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Anleitung zum Unglücklichsein

3.75  ·  Rating details ·  2,869 ratings  ·  193 reviews
Paul Watzlawicks kleiner Band Anleitung zum Unglücklichsein bricht rigoros mit der Vorstellung, Ziel des Menschen sei das Streben nach Glück. In Form von Metaphern, Aphorismen, Anekdoten und hintergründigen Geschichten beschreibt Watzlawick in amüsanter und ironischer Art die vielfältigen Möglichkeiten, den eigenen Alltag unerträglich zu gestalten und trivialen Ereignissen ...more
Paperback, Serie Piper 2100, 132 pages
Published January 1st 1988 by Piper (first published January 1983)
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Average rating 3.75  · 
Rating details
 ·  2,869 ratings  ·  193 reviews

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Jan 16, 2018 rated it liked it
A very short, funny intro into how to be unhappy; as per the author, there are enough books on how to be happy, and nobody can define happiness anyway, unhappiness is much easier. Great literature is not produced by happiness.

In short chapters you read through the mind traps people set themselves, things like glorification of your own past (Uncle Rico: 'I could've gone pro'), or 'warning of arrival' (what you imagine a goal to be always falls far short of what it's actually going to
Pursuit of unhappiness is not easy. It takes blood and sweat to become an unhappy person. It takes heaps of misunderstandings, overthinking, and tons of false judgements to make one’s life living hell. It requires bad assumptions, negativity, and continuous struggle to ruin simple things with undesired complexity.
Yet, if you want to learn some proven techniques in this pursuit, this book is for you. It is hard to hold the book till it is finished.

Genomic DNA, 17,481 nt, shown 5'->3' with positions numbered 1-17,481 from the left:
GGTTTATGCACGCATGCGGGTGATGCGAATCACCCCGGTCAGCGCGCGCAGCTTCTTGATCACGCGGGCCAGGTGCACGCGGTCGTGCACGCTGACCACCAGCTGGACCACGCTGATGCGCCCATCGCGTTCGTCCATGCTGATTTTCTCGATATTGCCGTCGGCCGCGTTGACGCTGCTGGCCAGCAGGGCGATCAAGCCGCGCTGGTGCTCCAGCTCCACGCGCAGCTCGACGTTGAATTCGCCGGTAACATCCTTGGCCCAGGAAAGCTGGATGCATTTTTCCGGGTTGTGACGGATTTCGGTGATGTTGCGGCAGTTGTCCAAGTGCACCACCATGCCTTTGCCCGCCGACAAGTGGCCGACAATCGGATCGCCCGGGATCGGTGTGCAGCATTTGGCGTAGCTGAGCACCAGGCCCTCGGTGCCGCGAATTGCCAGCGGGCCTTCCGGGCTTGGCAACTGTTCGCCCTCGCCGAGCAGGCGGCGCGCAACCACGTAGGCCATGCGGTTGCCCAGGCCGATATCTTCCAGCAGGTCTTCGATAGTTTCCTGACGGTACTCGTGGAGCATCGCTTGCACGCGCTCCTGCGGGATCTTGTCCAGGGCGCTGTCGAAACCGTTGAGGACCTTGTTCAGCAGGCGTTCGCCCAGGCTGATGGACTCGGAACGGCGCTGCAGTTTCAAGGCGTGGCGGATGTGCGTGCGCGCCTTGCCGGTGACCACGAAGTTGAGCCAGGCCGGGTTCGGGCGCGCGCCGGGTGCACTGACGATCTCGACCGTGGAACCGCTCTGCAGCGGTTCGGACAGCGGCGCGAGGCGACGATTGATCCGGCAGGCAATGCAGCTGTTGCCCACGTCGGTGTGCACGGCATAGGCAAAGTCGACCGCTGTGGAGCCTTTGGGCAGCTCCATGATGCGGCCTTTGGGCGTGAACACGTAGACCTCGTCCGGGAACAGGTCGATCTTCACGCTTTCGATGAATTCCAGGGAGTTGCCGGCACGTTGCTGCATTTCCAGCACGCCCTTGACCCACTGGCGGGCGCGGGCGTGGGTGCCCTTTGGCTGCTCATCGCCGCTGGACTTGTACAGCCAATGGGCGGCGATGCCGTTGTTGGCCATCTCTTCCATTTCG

Apr 07, 2019 rated it liked it  ·  review of another edition
Shelves: psychology
I appreciated the whole ironic paradoxical take on the self-help literature, but on the whole it left me a bit disappointed with a feeling in my hands that only the surface of unhappiness was barely scratched. It must be a good read for those who need to be shown for the first time through the magnifying glass the ways we trip and stumble on faulty thinking. For those who are looking for a deeper approach on solutions for those faulty ways, this book might be too pop. So 3/5.
Eleni Antoniou
Jul 18, 2019 rated it really liked it  ·  review of another edition
Brilliantly puzzling, and puzzlingly humorous.
Clementine Sunshine
Maria Athanasopoulou
I was hypnotised by the book. So much fun and describe techniques making one miserable...and really, these are techniques that may be used everyday and meticulously by many, even the “less talented ones” :) I also liked his description of "nevrosis", seems very straightforward definition and easy to understand.
Jun 22, 2016 rated it it was amazing  ·  review of another edition
If you really want to be miserable on life this book is a excellent guide to, with daily examples you will be identify in one or more of them, its funny how the author makes you jokes about our personal way of ruin our lives and how we do not want to do anything to change that, instead we prefer to continue with our daily embittering attitudes.